AIDS Continues To Rise In Gay Community

Mon. July 28, 2003 12:00 AM by

Washington, D.C. - The number of gay and bisexual men contracting HIV/AIDS has risen for the third consecutive year. The number of new cases overall rose by 2.2 percent last year, but among gay and bi men the increase was 7.1 percent. Over the past three years the increase is a staggering 17.7 percent.

"These numbers are a national tragedy and should be seen as a wake-up call that we need a swift and sweeping national commitment to a comprehensive science-based prevention plan to combat HIV/AIDS in this country," said Human Rights Campaign Political Director Winnie Stachelberg.

"The administration has consistently favored abstinence-only programs over comprehensive science-based approaches and it is clearly not working. Without a change in direction, we are likely to keep falling further and further behind."

The statistics were released Monday at the opening of the Centers for Disease Control's National AIDS conference.

The conference began amid criticism it is chopping funds to HIV prevention groups under a new strategy that will concentrate on people already infected.

Some $42 million is being diverted from prevention programs primarily aimed at gays and African Americans, two of the largest groups most susceptible to HIV/AIDS.

Some of the programs, aimed at gay men, have come under attack from the far right for being too blatant. A gropup of Republican Congressman called a San Francisco series of safe sex workshops "how-to classes on homosexual sex". The group have called for fund to be cut altogether to organizations such as Stop AIDS, a San Francisco prevention program the Congressmen call obscene.

"The conservatives, for a very long time, have worried that this kind of money for education and prevention efforts was just community development money for homosexuals and drug users," said Steven Tierney, director of HIV Prevention for the San Francisco Health Department.

Debra Fraser-Houze, president of the National Black Leadership Council on AIDS is among the community leaders attacking the CDC plan to target only people who already have HIV/AIDS. "One that only focuses on people who are already HIV positive, and takes no responsibility for prevention among people who are not yet positive is insane and, I feel, genocidal."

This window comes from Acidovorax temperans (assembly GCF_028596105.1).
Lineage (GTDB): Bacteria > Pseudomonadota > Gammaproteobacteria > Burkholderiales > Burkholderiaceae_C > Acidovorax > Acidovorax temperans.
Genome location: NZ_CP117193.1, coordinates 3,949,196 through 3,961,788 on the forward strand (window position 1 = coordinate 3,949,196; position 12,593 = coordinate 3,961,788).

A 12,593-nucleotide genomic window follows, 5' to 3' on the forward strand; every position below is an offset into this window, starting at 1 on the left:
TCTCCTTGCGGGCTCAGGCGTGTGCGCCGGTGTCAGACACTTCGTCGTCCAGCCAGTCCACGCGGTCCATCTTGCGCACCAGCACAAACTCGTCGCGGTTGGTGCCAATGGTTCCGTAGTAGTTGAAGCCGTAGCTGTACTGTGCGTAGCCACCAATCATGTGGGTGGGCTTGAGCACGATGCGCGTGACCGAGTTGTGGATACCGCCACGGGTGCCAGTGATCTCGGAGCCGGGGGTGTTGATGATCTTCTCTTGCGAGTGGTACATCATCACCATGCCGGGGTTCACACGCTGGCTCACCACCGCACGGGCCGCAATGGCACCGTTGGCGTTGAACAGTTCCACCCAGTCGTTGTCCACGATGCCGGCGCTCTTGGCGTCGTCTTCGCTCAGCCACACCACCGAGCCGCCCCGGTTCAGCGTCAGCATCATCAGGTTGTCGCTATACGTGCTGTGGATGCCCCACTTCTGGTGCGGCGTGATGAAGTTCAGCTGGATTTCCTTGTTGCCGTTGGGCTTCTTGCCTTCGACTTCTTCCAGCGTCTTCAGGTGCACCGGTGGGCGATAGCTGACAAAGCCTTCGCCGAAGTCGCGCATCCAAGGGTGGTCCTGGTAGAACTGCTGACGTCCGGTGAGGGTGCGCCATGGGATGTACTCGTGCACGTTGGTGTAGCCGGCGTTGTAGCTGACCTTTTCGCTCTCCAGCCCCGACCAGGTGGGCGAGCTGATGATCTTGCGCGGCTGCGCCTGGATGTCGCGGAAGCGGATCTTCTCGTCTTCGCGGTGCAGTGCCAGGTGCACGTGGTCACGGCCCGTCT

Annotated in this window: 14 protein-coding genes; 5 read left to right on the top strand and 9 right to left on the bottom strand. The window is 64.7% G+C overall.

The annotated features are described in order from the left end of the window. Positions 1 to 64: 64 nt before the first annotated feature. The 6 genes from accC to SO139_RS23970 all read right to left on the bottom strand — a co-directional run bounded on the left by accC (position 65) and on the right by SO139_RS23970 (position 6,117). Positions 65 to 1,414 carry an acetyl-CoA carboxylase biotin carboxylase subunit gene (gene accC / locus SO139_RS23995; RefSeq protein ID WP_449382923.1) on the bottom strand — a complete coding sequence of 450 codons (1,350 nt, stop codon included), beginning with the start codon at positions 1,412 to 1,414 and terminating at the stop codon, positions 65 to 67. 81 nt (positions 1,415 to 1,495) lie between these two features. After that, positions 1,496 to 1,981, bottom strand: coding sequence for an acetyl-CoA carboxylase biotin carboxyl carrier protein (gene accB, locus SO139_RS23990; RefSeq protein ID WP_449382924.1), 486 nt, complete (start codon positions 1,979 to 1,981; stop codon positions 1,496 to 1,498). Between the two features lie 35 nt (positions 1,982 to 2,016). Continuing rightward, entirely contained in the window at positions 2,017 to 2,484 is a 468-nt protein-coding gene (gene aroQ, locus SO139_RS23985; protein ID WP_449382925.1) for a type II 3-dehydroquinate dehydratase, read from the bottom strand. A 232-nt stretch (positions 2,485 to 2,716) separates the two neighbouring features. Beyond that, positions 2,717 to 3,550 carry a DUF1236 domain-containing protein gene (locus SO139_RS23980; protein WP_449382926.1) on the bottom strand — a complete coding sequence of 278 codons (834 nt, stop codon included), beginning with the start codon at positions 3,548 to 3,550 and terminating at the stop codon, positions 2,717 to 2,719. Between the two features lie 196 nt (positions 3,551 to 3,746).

Funding is threatened, either in whole or in part, for 211 community-based organizations nationwide.

Before announcing the change the CDC failed to consult with AIDS organizations across the country, leading many to believe the shift in direction is politically motivated.

The CDC is also under fire from gays in the health care system over allegations of censorship after researchers at a number of schools and institutions were told to remove certain key words and phrases like "gay," "lesbian," "transgendered," and "men who have sex with men" from their grant proposals and abstracts if they expected to get funding.

The Gay and Lesbian Medical Association Friday sent a letter signed by over 650 health care providers and researchers to the White House, the Department of Health and Human Services, the National Institutes of Health, and the Centers for Disease Control and Prevention protesting censorship of LGBT health research.

"Despite denials of systemic efforts to quash LGBT health research the political climate is certainly more hostile to research into our health care needs," said GLMA President, Kenneth Haller, MD.

"Aside from the fact that these concerns have been expressed by reputable, credible scientists, this month's introduction of an amendment by Rep. Pat Toomey, R-Pa., to block $1.4 million in grants for next year for four sexual research projects gives added credence to these concerns." The House narrowly defeated Toomey's amendment.

The CDC says its shift in priorities is justified. Sexually transmitted disease rates in many U.S. cities are skyrocketing and an estimated one-quarter of the more than 800,000 people living with HIV are unaware of their status.

About 40,000 more people in the United States are diagnosed with HIV every year. The CDC says it wants to reduce that by half by 2005.

by Doreen Brandt Newscenter
Washington Bureau
©® 2003

This article originally appeared on Republished with permission.